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Monday, January 1, 2018

Studying the anatomy of a Ansible Playbook

Studying the anatomy of a Ansible Playbook

Playbooks can have a list of remote hosts, user variables, tasks, handlers, and so on. You can also override most of the configuration settings through a playbook. Let's start looking at the anatomy of a playbook.

The purpose of the playbook we are going to consider now, is to ensure that the httpd package is installed and the service is enabled and started. This is the content of the setup_apache.yaml file:

- hosts: all 
  remote_user: testuser
  - name: Ensure the HTTPd package is installed 
      name: httpd 
      state: present 
      become: True 
  - name: Ensure the HTTPd service is enabled and running 
      name: httpd 
      state: started 
      enabled: True 
    become: True 
The setup_apache.yaml file is an example of a playbook. The file is comprised of three main parts, as follows:

hosts: This lists the host or host group against which we want to run the task. The hosts field is mandatory and every playbook should have it. It tells Ansible on which hosts to run the listed tasks. When provided with a host group, Ansible will take the host group from the playbook and try look for it in an inventory file . If there is no match, Ansible will skip all the tasks for that host group. The --list-hosts option along with the playbook (ansible-playbook <playbook> --list-hosts) will tell you exactly which hosts the playbook will run against.
remote_user: This is one of the configuration parameters of Ansible (consider, for example, testuser -remote_user) that tells Ansible to use a particular user (in this case, testuser) while logging into the system.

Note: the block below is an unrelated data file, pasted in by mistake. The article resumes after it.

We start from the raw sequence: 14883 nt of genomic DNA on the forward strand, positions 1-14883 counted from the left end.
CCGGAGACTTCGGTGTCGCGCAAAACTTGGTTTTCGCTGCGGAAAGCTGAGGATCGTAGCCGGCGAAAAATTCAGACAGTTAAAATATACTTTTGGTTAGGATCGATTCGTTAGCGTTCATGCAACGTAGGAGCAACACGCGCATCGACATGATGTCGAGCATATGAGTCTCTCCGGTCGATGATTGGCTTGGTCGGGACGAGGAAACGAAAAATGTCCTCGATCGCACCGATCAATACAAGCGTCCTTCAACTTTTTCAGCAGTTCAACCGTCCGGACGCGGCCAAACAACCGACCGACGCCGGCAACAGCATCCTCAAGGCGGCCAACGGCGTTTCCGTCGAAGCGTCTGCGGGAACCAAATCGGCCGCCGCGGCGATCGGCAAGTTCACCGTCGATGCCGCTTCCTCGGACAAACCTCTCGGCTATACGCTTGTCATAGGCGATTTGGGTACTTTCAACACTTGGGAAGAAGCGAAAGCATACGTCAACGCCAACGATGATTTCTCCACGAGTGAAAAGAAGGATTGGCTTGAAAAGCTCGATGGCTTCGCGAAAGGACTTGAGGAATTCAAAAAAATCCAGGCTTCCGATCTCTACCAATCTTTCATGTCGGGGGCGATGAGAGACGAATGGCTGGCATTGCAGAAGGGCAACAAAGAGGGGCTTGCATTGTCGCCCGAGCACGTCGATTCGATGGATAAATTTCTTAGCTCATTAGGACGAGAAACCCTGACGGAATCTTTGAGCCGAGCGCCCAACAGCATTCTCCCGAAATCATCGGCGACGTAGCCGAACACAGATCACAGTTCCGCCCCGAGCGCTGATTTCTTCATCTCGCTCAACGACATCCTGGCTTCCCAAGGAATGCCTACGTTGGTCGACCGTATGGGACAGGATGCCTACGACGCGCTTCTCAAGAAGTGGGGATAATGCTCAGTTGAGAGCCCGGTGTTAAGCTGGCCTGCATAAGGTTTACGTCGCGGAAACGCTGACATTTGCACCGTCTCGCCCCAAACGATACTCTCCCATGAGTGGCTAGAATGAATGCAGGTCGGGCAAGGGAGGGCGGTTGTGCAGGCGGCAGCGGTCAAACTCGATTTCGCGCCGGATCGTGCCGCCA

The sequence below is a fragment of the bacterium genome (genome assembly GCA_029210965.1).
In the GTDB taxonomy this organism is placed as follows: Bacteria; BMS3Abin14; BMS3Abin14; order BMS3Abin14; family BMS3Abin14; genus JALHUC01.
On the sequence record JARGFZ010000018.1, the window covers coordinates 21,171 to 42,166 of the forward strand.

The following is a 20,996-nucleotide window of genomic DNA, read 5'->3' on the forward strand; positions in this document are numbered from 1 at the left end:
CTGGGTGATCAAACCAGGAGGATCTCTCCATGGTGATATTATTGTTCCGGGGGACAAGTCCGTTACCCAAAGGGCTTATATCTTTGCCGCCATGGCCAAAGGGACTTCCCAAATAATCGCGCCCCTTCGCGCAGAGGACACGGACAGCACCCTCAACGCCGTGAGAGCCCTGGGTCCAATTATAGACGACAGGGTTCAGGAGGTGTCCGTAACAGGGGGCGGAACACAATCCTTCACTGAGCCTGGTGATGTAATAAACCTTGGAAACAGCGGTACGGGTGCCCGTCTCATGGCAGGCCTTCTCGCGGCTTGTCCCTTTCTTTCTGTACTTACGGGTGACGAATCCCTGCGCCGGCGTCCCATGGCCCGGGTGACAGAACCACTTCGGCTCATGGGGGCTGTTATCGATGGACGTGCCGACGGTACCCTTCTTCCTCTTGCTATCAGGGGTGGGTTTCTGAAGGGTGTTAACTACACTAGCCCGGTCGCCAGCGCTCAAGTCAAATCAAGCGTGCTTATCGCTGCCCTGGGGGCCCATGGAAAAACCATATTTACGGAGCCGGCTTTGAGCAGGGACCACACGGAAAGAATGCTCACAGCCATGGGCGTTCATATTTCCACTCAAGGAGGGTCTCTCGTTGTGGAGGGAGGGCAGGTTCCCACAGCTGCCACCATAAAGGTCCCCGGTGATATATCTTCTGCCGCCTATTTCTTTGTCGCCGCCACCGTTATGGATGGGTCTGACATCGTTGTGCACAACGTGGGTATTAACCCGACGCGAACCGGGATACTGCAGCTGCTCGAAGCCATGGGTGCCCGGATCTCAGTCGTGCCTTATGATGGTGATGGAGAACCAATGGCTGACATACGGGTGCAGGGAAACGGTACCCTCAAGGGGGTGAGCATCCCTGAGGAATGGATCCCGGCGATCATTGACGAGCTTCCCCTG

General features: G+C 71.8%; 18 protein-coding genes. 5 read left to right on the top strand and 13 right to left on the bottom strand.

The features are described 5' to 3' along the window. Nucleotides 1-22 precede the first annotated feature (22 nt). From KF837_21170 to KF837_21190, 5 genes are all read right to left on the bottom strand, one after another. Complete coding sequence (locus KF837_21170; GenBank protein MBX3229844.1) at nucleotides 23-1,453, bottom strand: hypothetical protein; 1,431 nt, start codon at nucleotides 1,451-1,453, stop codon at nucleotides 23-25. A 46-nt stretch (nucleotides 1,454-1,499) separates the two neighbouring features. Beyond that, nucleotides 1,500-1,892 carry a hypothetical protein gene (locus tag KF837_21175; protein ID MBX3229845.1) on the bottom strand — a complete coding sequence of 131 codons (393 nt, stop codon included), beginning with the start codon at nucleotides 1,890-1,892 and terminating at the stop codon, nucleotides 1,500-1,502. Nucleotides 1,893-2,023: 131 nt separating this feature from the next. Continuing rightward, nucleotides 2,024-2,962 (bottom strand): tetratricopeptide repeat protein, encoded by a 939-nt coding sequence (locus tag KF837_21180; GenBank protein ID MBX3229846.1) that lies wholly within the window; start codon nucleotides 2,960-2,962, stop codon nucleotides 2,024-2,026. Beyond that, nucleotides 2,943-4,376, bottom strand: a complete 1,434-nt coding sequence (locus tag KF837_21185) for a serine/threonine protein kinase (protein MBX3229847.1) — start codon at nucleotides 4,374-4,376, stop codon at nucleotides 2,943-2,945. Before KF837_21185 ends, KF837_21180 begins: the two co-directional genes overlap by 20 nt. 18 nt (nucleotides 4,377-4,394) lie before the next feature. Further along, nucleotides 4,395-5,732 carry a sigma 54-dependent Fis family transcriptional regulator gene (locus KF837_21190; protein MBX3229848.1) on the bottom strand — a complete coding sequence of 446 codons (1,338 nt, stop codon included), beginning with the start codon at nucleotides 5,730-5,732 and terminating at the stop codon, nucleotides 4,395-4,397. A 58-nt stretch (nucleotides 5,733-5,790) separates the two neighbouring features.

tasks: Finally, we come to tasks. All playbooks should contain tasks. Tasks are a list of actions you want to perform. A tasks field contains the name of the task, a module that should be executed, and arguments that are required for the module. Let's look at the single task that is listed in the playbook, as shown in the preceding snippet of code:
All examples in the book would be executed on CentOS, but the same set of examples with a few changes would work on other distributions as well.

In the preceding case, there are two tasks. The name parameter represents what the task is doing and is present mainly to improve readability, as we'll see during the playbook run. The name parameter is optional. The modules, yum and service, have their own set of parameters. Almost all modules have the name parameter (there are exceptions such as the debug module), which indicates what component the actions are performed on. Let's look at the other parameters:

In the yum module's case, the state parameter has the latest value and it indicates that the httpd latest package should be installed. The command to execute more or less translates to yum install httpd.
In the service module's scenario, the state parameter with the started value indicates that the httpd service should be started, and it roughly translates to /etc/init.d/httpd start. In this module we also have the "enabled" parameter that defines whether the service should start at boot or not.

True parameter represents the fact that the tasks should be executed with sudo access. If the sudo user's file does not allow the user to run the particular command, then the playbook will fail when it is run.

Why there is no package module that figures out the architecture internally and runs the yum, apt, or any other package options depending on the architecture of the system. Ansible populates the package manager value into a variable named ansible_pkg_manager.

In general, we need to remember that the number of packages that have a common name across different operating systems is a small subset of the number of packages that are actually present. For example, the httpd package is called httpd in Red Hat systems and apache2 in Debian-based systems. We also need to remember that every package manager has its own set of options that make it powerful; as a result, it makes more sense to use explicit package manager names so that the full set of options are available to the end user writing the playbook.

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